2 folders+ 3 glass lantern slides and 10 35 mm. slides
Mixed archival materials
United States of America, Virginia, City of Alexandria, Alexandria
River Farm (Alexandria, Virginia)
River Farm was first called Piscataway Neck by Margaret and Captain Giles Brent in 1653. During William Clifton's ownership, the property was known as Cliftons Neck. George Washington bought the property in 1760 to lease. The largest track at this time was called "River Farm." Tobias Lear, a renter, had called the property Walnut Farm. In 1859, a century after Washington purchased the property from Clifton, Charles Augustine Washington sold 652 acres of River Farm to three Quaker brothers, Stacey, Isaac, and William Snowden of New Jersey in order to acquire lumber for the ship building. The Snowdens divided the acreage, then known as Wellington, into three sections. In 1866, 280 acres including the present-day River Farm were sold to three men known as "The Syndicate." A writer from The Washington Sunday Star visited the estate in 1904 and referred to it as "this broken and pathetic house." The Wellington property was subsequently purchased in 1912 by Miss Theresa Thompson, a member of a prominent local family. Miss Thompson made changes and improvements at Wellington, but is was for Malcolm Matheson, who bought the property in 1919, to transform it into the early-20th century country estate we know today. The American Horticultural Society purchased River Farm in 1973 and made it their headquarters. The Society maintains display and test gardens on the 27 acre site. The 1757 main house is furnished in period; and the gardens offer identified plants.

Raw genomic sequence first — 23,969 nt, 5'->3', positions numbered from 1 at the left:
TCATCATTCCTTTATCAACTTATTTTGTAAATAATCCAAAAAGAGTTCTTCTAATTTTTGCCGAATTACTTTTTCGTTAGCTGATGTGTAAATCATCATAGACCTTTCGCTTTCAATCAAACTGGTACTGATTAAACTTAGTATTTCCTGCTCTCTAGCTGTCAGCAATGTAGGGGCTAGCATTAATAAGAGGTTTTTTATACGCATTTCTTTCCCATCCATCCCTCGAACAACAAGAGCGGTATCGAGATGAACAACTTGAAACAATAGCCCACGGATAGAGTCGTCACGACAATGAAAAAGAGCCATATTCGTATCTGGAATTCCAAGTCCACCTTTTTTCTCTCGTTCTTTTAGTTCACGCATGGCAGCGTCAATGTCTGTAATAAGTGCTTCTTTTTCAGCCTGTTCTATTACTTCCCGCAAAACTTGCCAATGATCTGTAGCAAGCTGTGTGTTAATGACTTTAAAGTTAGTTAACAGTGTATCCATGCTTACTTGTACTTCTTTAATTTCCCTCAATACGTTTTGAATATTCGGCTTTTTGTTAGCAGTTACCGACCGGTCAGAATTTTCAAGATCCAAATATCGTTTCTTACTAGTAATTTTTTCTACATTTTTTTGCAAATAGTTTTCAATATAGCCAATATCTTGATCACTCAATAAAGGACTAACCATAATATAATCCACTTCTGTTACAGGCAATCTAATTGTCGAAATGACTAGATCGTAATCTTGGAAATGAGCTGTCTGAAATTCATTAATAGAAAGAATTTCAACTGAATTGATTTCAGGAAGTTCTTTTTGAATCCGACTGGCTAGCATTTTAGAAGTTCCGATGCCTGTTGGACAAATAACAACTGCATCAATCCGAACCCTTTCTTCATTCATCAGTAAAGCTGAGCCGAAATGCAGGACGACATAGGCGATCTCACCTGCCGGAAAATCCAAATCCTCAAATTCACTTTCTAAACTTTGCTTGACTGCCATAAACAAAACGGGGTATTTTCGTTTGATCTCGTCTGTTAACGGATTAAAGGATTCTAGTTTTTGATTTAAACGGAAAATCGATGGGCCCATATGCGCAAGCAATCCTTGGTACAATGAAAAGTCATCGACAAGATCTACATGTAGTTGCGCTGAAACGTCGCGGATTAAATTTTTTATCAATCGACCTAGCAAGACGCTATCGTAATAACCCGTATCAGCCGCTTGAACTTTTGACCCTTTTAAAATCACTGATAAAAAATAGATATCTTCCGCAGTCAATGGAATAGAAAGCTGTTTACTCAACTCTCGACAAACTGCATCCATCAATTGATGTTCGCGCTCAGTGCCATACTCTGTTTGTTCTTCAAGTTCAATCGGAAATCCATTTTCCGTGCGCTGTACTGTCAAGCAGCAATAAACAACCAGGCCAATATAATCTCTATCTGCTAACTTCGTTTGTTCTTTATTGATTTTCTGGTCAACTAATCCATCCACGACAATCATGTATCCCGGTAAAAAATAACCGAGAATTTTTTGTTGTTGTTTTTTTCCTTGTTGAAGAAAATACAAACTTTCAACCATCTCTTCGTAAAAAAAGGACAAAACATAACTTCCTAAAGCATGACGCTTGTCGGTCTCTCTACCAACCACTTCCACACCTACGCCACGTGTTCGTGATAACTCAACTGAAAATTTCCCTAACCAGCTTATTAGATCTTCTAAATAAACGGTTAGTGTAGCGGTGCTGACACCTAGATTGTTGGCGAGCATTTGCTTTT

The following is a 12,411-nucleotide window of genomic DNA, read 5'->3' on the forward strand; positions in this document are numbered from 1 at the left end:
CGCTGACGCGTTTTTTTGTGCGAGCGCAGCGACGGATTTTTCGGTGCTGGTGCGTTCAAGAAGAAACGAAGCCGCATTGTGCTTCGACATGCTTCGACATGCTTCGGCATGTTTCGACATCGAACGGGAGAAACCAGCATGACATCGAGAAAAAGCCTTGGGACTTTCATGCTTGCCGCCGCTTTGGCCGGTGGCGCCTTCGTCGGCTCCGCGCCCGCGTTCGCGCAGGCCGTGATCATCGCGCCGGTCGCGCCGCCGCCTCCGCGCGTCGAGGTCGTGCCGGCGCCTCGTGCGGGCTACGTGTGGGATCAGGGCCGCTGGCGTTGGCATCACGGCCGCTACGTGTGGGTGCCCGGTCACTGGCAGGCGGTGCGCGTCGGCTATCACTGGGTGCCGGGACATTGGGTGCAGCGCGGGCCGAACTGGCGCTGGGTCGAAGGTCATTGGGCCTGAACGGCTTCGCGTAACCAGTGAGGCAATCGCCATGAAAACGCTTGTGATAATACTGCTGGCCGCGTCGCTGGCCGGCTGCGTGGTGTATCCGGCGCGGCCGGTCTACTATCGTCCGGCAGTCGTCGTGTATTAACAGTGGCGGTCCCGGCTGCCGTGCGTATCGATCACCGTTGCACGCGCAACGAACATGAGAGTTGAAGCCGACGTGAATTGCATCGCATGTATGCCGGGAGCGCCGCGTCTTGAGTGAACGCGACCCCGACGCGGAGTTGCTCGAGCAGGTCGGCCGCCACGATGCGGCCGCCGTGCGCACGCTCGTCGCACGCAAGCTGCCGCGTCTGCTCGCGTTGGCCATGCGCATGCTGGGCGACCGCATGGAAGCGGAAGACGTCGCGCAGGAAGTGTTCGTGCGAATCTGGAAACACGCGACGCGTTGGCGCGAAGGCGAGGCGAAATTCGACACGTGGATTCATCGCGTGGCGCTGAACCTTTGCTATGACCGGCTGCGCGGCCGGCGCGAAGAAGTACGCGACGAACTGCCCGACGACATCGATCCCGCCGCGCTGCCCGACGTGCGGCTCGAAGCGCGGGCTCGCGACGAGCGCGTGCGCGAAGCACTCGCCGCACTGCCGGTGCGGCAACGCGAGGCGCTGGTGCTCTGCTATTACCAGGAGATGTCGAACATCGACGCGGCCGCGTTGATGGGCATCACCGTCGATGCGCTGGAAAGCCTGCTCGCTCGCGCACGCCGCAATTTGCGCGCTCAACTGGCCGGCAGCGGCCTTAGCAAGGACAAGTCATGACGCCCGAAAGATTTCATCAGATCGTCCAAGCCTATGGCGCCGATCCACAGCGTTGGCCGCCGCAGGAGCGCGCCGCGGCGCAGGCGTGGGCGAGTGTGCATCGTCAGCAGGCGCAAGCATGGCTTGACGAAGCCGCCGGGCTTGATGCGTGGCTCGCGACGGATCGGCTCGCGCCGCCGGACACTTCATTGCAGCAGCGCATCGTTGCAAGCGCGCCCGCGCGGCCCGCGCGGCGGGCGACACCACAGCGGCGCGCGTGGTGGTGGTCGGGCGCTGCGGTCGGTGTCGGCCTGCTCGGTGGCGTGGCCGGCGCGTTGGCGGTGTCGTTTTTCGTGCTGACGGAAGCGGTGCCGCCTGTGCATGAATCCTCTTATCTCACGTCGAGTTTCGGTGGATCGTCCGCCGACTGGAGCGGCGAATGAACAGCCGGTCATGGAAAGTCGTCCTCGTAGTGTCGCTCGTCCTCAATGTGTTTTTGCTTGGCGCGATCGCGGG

Persons associated with the property include: Captain Giles Brent (former owner, 1653); Giles Brent (former owner); George Brent (former owner); Cliftons of Chotank (former owners 1739); George Washington (former owner, 1760); Charles Augustine Washington (former owner); Stacey, Isaac, and William Snowden (former owners, 1859); "The Syndicate" (former owners, 1866); Miss Theresa Thompson (former owner, 1912); Malcolm Matheson (former owner, 1919); and the American Horticultural Society (owners, 1973-present).
There are three 35 mm. slides depicting horticultural details which were not catalogued.
The folder includes a work sheet, site analysis map-1985, article copy and brochure.
Garden has been featured in Frances Archer Christian and Susanne Williams Massie, eds., Homes and Gardens in Old Virginia (Richmond: Garrett and Massie, Incorporated, 1962), pp. 37-39